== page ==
# Approaching Word Problems in Math

It is one thing for a student to understand a math equation, but another to read a word problem and apply the appropriate equations. Word problems can be intimidating and overwhelming at first glance, but by breaking it down and applying these tips, it can be manageable (maybe even fun!).

## Three Steps:

**ONE**. The first thing to do is understand what the question is asking. Look at the sentence with the question mark or trigger words. These trigger words include “solve for,” “find,” “calculate” and other trigger words. These trigger words are indicators as to what the problem is asking you to solve. Once you understand what you are looking for, you can start figuring out how to approach the problem. **TWO**. Next, identify the information the problem provides to you. This can be done by underlining or circling the pieces of key information that is given to to you. You should also write and identify these “givens” in the space to show your work. Be sure to identify numbers and key words that would be used to solve the problem. This will allow you to develop a strategy on how to solve the problem with the given information.**THREE**. The final step is to use the givens to solve the problem. You should be able to see what equation or equations to use to calculate the problem.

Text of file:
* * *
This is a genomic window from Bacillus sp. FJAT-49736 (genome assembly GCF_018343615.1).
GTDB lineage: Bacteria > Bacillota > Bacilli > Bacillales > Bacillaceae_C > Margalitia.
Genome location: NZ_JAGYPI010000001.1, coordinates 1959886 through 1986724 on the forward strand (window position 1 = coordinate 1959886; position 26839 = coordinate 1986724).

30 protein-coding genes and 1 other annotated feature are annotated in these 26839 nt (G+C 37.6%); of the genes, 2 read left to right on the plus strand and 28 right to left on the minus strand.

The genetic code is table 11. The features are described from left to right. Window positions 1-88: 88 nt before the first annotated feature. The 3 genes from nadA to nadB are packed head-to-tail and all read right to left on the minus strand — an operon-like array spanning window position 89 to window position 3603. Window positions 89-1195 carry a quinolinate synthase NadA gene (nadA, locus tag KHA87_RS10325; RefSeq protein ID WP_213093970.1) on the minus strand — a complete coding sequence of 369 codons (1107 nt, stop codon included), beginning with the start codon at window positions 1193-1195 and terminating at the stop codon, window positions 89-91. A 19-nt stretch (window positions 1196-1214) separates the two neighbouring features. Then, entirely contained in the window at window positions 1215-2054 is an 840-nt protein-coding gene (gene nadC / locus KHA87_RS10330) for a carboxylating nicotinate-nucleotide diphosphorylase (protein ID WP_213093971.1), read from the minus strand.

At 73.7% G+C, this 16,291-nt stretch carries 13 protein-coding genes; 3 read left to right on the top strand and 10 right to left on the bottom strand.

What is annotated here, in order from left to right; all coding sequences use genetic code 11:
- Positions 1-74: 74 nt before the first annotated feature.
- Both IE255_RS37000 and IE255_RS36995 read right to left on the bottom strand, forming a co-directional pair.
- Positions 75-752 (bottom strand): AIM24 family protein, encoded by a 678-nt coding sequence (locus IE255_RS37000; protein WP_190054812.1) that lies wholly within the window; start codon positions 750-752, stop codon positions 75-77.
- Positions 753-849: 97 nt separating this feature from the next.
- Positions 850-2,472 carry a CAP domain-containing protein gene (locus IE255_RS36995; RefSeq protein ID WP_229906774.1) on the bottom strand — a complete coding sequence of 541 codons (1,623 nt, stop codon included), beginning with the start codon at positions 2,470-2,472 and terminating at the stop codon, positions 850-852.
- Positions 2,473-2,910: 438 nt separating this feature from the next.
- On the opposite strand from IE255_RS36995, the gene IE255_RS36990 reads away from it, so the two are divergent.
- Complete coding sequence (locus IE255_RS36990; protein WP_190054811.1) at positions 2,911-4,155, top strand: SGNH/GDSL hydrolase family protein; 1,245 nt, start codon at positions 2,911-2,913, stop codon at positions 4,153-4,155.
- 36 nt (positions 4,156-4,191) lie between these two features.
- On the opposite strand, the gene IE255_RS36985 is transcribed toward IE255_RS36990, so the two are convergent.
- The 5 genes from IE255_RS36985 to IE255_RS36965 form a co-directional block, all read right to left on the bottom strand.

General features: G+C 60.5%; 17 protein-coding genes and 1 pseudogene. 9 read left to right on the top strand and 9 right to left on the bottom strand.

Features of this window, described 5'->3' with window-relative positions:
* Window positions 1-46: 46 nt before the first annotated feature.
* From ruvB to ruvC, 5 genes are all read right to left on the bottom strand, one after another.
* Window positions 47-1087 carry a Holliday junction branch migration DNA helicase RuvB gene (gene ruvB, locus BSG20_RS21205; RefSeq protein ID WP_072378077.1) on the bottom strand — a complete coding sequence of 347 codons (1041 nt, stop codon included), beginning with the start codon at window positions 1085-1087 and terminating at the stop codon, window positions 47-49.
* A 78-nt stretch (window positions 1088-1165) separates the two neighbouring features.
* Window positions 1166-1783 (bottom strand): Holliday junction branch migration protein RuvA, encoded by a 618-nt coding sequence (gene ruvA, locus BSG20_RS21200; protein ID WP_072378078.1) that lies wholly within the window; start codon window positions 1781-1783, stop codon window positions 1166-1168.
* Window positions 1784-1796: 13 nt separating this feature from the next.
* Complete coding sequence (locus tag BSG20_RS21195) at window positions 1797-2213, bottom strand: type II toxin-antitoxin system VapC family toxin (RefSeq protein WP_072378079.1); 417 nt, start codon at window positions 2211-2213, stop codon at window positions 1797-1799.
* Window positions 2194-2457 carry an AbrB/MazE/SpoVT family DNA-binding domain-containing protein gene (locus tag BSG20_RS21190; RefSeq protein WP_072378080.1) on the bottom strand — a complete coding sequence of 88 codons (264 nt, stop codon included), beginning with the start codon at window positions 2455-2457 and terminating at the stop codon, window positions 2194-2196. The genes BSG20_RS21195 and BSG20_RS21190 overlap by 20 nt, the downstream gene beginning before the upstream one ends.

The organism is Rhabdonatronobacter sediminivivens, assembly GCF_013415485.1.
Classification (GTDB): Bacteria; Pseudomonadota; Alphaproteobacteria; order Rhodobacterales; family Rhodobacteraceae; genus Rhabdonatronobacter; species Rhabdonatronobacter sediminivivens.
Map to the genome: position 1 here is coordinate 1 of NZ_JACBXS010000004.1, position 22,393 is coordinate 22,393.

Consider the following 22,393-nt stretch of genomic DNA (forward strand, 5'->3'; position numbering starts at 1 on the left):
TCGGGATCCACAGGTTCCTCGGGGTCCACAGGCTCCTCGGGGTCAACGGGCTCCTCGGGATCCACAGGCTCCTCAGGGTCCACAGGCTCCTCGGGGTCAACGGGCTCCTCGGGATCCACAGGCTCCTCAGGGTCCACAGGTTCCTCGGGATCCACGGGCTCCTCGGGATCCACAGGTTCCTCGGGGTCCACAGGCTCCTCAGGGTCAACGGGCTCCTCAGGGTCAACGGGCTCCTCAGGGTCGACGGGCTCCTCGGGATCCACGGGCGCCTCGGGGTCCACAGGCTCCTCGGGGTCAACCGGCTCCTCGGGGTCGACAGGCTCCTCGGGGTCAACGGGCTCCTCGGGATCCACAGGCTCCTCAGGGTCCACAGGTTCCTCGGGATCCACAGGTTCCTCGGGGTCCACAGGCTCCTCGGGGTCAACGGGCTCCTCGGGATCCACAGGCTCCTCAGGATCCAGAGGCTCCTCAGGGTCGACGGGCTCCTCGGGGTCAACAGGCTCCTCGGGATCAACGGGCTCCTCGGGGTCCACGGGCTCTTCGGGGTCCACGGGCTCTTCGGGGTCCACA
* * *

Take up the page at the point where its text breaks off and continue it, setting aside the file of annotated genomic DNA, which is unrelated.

## Example:

Karen divides a package of 12 baby carrots evenly among her 3 pet hamsters: Harvey, Hammy, and Flo. Flo eats 2 baby carrots right away. How many baby carrots does Flo have left?

12 baby carrots divided to 3 hamsters

Flo eats 2

12/3= 4 carrots for each Hamster

In this example, the key information (trigger words and “givens”) was highlighted and listed in the space for the work. The question was underlined. This helped to filter out the filler words, and simplify the focus on the important words, resulting in the problem being much less overwhelming. This approach makes it much easier to simply look at the numbers and the context of these numbers.

*Material provided by one of our exceptional tutors, Josephine Collier. *